Brett is totally cool with collective punishment. Innocence is meaningless if you share culture or ethnic identity with someone who is guilty. Duly noted.

Also, again, how would, e.g., the Palestinians unilaterally returning to the status quo ante pre-First Intifada be meaningfully better for the Palestinians than the "worst" they're making of things now?

Things that happened to people who are still alive to remember, be pissed off about and do something about them are not "the sunk costs of history," you moral midget.

But, again, I love this "libertarianism" that supposes that, when someone comes along and initiates force to steal land that you have ethical title to, if you don't do something INSTANTLY to get it back, you have to stop forever and accept whatever the thieves deal out to you.

Oh, how proud Ludwig Von Mises would be of you, Brett. You've really taken libertarian "thought" to its logical end.

And all this "due to their behavior" is fine talk coming from a man who not a week ago was jerking off the to idea of shooting people if a new US Constitution didn't come out the way he wanted.

You're, like, the person I can readily look to for moral guidance. Because I can suss out your opinion and know that "DO THE EXACT OPPOSITE OF THAT" is the right thing to do.

Phil: It's important to remember that a democratically-elected government taxing the citizens who elected it (by majority) in order to pay for public services beneficial to those citizens is theft.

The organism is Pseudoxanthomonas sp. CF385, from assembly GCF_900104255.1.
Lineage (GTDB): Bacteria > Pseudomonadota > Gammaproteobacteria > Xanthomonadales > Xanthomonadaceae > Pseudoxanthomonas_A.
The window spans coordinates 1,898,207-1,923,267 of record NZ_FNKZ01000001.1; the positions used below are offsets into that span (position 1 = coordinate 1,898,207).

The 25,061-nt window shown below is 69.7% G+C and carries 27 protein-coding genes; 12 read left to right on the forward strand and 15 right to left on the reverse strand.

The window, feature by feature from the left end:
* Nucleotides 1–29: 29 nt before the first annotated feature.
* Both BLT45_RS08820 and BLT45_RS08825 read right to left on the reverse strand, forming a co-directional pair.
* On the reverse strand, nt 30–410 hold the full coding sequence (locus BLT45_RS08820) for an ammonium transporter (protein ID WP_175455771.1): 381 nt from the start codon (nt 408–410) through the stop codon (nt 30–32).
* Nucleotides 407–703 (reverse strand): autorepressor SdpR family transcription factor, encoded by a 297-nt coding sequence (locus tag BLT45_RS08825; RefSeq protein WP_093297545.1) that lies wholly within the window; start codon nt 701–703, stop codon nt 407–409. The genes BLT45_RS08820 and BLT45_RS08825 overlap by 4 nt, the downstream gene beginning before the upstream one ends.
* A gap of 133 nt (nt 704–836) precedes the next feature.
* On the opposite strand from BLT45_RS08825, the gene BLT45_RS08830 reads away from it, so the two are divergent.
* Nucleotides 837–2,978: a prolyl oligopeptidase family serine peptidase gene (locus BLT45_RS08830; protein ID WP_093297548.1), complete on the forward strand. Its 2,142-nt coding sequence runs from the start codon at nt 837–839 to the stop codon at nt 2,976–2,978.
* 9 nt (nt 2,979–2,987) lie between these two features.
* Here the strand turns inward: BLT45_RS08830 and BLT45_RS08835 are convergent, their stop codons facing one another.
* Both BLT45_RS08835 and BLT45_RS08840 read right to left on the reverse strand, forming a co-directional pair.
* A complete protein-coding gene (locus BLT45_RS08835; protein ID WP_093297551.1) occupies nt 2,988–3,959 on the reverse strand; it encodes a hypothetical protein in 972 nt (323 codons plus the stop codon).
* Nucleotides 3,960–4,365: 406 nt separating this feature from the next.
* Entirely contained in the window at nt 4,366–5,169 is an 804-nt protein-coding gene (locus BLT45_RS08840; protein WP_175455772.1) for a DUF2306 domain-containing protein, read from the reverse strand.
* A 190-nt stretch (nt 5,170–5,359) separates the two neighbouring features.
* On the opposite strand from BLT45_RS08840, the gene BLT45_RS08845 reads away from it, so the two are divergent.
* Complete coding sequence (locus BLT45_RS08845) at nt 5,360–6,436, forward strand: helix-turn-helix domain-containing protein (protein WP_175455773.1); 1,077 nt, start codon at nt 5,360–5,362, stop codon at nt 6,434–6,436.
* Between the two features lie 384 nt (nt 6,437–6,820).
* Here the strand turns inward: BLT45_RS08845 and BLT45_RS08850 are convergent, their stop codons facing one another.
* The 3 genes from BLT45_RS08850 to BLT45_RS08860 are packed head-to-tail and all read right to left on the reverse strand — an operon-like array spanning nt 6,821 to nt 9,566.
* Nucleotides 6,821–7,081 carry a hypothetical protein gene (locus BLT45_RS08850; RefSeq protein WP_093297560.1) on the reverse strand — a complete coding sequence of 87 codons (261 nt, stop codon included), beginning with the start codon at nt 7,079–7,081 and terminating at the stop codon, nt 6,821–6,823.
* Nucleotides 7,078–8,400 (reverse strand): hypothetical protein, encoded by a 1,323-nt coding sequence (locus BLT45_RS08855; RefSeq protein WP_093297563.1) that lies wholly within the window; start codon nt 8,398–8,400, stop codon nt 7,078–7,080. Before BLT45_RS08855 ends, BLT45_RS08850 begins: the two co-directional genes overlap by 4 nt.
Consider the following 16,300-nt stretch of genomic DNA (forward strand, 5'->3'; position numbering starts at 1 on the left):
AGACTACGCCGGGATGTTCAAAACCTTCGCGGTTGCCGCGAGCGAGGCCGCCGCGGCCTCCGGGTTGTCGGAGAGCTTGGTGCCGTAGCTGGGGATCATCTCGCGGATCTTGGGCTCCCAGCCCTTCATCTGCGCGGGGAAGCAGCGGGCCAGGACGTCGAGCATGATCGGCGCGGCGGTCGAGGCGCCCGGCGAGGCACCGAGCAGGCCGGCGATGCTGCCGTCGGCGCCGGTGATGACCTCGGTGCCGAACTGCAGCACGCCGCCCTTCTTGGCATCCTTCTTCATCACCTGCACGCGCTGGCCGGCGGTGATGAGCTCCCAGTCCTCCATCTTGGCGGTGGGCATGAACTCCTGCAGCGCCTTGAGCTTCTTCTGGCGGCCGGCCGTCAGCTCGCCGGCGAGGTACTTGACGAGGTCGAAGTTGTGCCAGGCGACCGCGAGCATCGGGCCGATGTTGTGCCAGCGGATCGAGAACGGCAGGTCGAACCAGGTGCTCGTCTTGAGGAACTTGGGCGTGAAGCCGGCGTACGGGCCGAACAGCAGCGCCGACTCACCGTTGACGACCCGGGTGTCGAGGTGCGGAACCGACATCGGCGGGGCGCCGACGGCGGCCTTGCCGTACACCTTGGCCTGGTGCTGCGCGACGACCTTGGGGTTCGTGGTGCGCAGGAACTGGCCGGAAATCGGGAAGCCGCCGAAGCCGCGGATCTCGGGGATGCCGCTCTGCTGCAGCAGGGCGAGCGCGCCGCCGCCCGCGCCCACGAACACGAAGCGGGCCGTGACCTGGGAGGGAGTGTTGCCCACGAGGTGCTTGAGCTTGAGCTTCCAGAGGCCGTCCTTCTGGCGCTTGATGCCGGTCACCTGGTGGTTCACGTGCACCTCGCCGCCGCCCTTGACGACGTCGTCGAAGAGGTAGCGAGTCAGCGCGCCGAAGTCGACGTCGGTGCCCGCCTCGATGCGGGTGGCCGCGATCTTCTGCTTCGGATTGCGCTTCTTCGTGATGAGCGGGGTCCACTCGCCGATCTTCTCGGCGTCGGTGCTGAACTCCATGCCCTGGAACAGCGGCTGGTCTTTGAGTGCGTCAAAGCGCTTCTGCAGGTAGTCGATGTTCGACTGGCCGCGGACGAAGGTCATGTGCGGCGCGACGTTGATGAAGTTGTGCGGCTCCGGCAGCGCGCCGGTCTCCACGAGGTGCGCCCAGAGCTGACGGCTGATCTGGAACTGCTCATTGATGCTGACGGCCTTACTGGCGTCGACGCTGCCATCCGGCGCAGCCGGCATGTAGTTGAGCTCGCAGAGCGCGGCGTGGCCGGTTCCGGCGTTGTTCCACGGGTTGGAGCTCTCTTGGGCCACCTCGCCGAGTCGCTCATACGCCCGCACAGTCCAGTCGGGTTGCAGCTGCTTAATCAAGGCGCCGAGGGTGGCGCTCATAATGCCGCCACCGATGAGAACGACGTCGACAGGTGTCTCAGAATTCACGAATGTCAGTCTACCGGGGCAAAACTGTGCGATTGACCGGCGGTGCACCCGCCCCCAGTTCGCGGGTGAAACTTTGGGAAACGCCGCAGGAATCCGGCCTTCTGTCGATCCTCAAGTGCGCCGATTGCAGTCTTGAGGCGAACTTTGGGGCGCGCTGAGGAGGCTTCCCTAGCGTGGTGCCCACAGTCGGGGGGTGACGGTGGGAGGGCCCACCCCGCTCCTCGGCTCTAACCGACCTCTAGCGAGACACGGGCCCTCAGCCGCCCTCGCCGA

A government killing occupied people, bulldozing their homes, depriving them of food and medicine, taking their land, and paying religious zealots to build armed encampments there is the proper and just way of the world.

Any violence done to Palestinians is, by its very nature in the past and, while in principle, regrettable in practice is always completely justified.

I'm not cool with collective punishment. You guys, on the other hand, are apparently cool with collective vicious stupidity. That's what I see in the Palestinians: A stubborn determination at every decision point to cut off their collective noses to spite their faces.

The well off can, to some extent, afford stupidity. That would be the Israelis. The poor can not. The Palestinians might have already won if they'd chosen Gandhi for a role model. Instead they chose Hitler's pal, the Grand Mufti. They've chosen to behave so badly that even with the Israelis being no angels, anybody who doesn't share their aspiration of destroying Israel is bound to have sympathy for what the Israelis have to face.

Haha, again with recommending peaceful nonresistance to others while dreaming about an armed revolution in your own country.

I do feel somewhat sad for you, though, that you are locked into such a confusing and contradictory brain. Does it hurt?

I find the implication that I want my relatives in Israel --my cousin Eric, his wife and their four children -- to be destroyed more amusing than offensive, if par from the course for you.